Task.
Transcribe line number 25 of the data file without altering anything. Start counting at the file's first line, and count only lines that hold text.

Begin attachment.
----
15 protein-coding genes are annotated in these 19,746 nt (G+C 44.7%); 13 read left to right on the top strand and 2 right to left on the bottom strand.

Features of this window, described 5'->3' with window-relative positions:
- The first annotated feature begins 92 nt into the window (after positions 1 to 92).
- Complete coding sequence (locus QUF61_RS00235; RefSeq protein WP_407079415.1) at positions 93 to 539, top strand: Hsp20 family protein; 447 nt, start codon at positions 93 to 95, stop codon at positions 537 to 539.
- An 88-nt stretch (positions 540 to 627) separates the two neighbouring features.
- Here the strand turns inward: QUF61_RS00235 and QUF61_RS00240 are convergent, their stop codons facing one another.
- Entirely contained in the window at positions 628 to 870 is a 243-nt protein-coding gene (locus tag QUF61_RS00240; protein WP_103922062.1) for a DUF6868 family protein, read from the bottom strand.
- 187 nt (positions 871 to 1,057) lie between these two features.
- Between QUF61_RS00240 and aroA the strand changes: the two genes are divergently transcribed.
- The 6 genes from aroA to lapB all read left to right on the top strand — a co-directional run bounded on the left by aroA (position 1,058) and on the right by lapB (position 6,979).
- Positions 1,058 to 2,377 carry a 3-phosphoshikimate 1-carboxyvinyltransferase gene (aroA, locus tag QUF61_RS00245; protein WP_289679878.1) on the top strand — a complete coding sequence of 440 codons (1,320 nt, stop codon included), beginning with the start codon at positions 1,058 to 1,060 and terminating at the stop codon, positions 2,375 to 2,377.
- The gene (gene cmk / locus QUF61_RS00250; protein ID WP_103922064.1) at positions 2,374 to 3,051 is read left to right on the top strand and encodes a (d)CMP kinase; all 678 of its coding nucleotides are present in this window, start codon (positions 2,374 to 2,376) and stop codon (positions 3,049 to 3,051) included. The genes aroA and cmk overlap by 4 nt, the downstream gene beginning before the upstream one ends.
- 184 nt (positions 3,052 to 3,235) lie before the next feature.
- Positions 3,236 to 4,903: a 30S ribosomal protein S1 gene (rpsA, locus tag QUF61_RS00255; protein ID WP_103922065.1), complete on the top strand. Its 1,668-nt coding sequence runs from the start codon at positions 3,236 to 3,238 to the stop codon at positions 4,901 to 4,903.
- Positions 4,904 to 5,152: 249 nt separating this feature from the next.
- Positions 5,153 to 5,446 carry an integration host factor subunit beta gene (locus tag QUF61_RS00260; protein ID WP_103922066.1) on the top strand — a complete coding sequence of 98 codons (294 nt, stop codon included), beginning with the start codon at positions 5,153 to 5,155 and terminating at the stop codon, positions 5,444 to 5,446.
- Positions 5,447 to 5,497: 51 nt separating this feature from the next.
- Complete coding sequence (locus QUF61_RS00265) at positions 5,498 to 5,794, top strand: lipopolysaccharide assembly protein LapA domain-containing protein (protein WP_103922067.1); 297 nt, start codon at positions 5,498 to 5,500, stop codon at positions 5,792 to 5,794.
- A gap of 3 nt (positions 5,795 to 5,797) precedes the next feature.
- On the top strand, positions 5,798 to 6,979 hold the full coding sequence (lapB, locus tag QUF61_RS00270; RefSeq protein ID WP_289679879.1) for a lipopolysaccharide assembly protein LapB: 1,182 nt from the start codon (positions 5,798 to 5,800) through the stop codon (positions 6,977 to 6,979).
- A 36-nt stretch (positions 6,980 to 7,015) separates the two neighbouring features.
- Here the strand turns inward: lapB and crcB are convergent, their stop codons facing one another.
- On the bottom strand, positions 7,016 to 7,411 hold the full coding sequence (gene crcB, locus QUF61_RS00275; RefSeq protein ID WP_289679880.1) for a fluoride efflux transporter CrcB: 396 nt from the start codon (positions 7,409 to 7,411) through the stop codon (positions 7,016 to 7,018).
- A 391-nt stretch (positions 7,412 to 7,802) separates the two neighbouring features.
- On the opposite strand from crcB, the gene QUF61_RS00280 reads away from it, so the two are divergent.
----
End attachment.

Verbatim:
- On the opposite strand from crcB, the gene QUF61_RS00280 reads away from it, so the two are divergent.